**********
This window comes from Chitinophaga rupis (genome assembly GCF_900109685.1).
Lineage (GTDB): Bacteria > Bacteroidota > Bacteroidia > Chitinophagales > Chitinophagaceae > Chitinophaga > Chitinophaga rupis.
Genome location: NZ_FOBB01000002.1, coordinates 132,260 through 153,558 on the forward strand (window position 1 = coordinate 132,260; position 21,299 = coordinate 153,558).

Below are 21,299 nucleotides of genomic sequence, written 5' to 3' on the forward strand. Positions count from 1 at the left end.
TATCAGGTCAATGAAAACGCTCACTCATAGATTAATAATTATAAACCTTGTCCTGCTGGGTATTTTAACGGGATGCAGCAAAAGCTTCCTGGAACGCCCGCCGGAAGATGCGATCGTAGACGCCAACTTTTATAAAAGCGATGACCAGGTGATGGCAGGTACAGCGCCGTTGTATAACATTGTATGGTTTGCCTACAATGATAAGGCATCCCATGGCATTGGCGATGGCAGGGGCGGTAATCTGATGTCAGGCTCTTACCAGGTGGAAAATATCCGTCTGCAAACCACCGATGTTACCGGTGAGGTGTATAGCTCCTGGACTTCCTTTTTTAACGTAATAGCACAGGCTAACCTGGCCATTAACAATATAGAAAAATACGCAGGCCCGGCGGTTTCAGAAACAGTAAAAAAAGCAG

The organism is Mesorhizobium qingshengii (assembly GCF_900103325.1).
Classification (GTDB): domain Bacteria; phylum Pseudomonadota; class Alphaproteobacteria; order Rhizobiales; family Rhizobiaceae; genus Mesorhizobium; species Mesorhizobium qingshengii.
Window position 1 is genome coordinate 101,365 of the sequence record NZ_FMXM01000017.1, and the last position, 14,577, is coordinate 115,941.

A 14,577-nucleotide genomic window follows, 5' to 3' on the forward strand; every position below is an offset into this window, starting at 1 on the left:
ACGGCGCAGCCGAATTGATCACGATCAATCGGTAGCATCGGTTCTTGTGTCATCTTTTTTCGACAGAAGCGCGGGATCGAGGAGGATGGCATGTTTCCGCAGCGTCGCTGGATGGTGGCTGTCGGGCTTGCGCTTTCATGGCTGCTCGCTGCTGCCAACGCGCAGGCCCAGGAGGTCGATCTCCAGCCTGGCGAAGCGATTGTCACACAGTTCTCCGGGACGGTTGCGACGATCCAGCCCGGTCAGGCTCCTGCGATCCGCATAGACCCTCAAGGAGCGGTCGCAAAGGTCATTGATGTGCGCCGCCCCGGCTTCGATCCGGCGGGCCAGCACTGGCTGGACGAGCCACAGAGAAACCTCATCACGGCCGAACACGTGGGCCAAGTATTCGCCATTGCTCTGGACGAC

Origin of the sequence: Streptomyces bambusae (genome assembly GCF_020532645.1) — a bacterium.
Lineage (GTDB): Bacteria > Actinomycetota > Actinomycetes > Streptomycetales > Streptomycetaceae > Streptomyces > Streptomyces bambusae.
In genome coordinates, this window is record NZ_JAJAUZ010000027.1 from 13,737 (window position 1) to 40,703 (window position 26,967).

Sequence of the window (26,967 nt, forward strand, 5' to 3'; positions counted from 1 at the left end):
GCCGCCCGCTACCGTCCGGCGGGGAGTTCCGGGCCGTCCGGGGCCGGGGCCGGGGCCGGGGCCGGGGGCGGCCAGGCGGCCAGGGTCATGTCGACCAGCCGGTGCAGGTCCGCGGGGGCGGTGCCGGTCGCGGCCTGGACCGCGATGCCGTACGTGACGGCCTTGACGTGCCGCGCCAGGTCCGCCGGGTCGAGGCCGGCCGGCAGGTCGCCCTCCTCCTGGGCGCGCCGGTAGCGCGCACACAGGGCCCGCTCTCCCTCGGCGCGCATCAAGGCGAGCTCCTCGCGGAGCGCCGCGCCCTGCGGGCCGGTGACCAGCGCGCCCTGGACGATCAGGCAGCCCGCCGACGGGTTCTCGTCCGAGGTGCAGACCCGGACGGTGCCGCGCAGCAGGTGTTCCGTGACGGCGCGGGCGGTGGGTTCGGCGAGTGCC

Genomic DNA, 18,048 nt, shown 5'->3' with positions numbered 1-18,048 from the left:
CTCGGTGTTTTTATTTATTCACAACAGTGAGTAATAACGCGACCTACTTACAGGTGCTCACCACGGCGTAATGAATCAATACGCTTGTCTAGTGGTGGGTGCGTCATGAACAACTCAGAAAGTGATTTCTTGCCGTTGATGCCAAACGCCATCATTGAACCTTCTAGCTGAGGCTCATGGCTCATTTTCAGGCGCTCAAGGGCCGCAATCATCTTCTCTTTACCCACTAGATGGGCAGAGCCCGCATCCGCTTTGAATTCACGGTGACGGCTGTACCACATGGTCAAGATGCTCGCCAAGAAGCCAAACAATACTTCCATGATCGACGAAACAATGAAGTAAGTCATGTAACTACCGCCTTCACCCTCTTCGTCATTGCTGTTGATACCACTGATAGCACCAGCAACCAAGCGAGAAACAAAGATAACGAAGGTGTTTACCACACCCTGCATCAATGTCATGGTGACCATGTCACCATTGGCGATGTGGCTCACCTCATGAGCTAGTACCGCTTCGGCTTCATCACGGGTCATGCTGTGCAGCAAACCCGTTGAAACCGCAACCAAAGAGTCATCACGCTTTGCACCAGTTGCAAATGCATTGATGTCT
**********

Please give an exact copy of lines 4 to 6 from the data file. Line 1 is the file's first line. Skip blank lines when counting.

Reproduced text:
Below are 21,299 nucleotides of genomic sequence, written 5' to 3' on the forward strand. Positions count from 1 at the left end.
TATCAGGTCAATGAAAACGCTCACTCATAGATTAATAATTATAAACCTTGTCCTGCTGGGTATTTTAACGGGATGCAGCAAAAGCTTCCTGGAACGCCCGCCGGAAGATGCGATCGTAGACGCCAACTTTTATAAAAGCGATGACCAGGTGATGGCAGGTACAGCGCCGTTGTATAACATTGTATGGTTTGCCTACAATGATAAGGCATCCCATGGCATTGGCGATGGCAGGGGCGGTAATCTGATGTCAGGCTCTTACCAGGTGGAAAATATCCGTCTGCAAACCACCGATGTTACCGGTGAGGTGTATAGCTCCTGGACTTCCTTTTTTAACGTAATAGCACAGGCTAACCTGGCCATTAACAATATAGAAAAATACGCAGGCCCGGCGGTTTCAGAAACAGTAAAAAAAGCAG

The organism is Mesorhizobium qingshengii (assembly GCF_900103325.1).